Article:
Set the swap space to three times the size as a default. Some would say to 1.5 to 2 times the size. But you never know when you have a hankering for a massive parallel build or want to run a gauntlet of programs.

If you add memory to your computer you may end up fighting the operating system errors until you resolve your swap space. Increase memory and you need to increase swap space. Some versions of Linux will not allow you to define a larger swap space than a pre-set amount. More administrator friendly versions will allow you to set the swap space to anything larger than 1.5 times the amount of physical memory. If you cannot set your swap larger than you want, think about how much you want to use, allocate the swap to the max Linux will allow, then allocate another area as additional swap space that can be mounted later, or added later via repartitioning.

Boot Partition ( /boot )

With today's hard disk drives in the 120 Gig range and higher, you can allocate two or three gigs to this area. This will be useful when rebuilding kernels and wanting to keep different versions of kernels available. having a separate /boot also allows for protection against full disk problems. (See more below)

Root partition ( / )

The root partition should contain at least: /, /bin, /usr, /lib, /mnt or /media, /dev, /proc, and other directories that are critical to operating the system during boot process or in single user/maintenance mode. Usually these are static areas for programs that the operating system uses, or for applications that rarely change. Storage for mail, news, web, or other dynamic data functions should be avoided in these areas. The risk of file erasure or space issues may pose a problem in the future. Even if you think you have enough storage now, there is always the 'later' to think about.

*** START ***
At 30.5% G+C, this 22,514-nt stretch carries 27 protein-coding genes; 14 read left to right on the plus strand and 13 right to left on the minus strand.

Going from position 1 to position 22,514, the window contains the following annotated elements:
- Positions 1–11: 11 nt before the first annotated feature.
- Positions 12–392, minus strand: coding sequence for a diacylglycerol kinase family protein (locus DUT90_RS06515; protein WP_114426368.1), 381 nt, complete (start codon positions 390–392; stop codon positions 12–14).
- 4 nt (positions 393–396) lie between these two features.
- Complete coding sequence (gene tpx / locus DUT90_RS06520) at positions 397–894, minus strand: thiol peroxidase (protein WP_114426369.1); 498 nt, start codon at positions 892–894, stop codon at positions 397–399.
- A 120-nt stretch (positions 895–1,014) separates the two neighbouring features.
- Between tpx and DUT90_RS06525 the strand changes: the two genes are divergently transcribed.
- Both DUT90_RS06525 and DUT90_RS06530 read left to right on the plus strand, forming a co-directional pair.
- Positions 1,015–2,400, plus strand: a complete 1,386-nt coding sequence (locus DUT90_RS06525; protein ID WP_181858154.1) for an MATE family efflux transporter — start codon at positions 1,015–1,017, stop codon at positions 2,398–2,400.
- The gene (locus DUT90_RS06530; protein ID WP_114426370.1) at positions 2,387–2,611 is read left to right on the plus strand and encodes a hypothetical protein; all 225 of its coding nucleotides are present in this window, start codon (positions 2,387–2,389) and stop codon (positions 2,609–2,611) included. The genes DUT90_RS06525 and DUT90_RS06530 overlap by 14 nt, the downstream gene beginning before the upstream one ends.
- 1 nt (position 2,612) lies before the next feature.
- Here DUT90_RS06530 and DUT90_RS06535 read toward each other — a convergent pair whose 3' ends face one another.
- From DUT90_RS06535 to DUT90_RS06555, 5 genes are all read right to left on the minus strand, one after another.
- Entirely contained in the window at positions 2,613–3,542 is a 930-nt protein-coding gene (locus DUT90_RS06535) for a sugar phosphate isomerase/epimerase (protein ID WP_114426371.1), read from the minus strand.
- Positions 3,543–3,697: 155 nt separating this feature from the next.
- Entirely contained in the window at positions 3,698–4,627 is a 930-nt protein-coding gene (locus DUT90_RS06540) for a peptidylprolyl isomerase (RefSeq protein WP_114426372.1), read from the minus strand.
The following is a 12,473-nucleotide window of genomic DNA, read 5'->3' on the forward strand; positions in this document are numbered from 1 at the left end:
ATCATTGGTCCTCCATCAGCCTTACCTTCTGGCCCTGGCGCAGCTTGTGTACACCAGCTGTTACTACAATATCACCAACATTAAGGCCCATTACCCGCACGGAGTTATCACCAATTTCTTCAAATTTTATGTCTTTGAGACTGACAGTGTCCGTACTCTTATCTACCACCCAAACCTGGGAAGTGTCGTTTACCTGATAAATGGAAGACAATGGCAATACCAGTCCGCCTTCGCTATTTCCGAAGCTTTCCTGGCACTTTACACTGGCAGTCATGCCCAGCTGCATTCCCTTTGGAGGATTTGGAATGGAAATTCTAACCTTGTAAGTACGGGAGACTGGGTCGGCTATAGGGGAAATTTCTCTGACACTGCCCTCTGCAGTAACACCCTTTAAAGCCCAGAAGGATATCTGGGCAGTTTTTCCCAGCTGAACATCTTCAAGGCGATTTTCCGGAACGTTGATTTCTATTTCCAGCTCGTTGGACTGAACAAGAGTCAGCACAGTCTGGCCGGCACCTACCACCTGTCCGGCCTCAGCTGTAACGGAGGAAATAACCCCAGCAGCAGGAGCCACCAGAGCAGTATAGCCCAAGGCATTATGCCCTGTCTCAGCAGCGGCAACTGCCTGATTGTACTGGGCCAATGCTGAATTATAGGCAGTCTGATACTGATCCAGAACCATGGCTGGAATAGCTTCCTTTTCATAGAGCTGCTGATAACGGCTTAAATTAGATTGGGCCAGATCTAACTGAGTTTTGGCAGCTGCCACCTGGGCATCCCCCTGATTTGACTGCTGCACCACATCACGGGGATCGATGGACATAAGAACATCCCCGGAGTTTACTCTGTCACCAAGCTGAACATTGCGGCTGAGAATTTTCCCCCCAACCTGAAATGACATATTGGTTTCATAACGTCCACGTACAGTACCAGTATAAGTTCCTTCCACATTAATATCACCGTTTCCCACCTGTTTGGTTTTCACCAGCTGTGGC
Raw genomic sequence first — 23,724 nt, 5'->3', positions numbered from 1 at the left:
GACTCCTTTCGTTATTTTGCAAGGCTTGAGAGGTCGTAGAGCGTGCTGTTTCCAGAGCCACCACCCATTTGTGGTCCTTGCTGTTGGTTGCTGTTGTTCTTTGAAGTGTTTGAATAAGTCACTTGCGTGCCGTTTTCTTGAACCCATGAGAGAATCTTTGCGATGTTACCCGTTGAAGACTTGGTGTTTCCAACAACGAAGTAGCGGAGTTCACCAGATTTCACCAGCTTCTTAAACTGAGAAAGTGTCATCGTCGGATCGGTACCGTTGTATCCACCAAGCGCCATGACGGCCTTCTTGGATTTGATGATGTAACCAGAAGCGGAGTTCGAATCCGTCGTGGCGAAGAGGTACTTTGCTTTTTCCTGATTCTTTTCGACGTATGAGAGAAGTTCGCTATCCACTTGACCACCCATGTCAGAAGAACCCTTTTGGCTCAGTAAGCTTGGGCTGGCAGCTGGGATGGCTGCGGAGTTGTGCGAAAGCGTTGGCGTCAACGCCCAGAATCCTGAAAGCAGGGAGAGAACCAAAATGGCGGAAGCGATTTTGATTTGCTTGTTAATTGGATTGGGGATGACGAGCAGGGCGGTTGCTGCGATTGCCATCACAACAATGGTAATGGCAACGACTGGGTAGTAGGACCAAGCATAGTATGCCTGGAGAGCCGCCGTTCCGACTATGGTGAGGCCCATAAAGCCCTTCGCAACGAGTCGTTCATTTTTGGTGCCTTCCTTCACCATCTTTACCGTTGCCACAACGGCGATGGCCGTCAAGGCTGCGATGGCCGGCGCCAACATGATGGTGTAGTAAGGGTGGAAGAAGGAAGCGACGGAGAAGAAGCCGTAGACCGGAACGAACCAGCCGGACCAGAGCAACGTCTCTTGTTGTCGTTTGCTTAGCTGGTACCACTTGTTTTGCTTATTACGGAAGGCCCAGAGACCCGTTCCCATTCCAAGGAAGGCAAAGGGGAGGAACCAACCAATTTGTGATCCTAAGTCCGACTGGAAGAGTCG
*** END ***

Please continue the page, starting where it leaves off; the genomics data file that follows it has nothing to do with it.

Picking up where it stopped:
/var use to stand for "Value Added Retailer" storage area. Now is has become "various" storage. Under this should be your programs that are not critical to the operating of the computer in a critical situation. Games, added applications, development programs, and some X11 programs should reside here.

/home is a directory where, on most versions of Linux and Unix, the user home directories are stored. Sometimes some of the administrative login areas are stored here. Should an administrative login have a location in /home, it is recommended that you move it to a directory under the root partition. This way you will have it available during single user mode maintenance. If you are going to use your system as a server, or you plan to do a LOT of heavy graphics, database work, or programming, you should allocate LOTS of disk space for this directory.

See also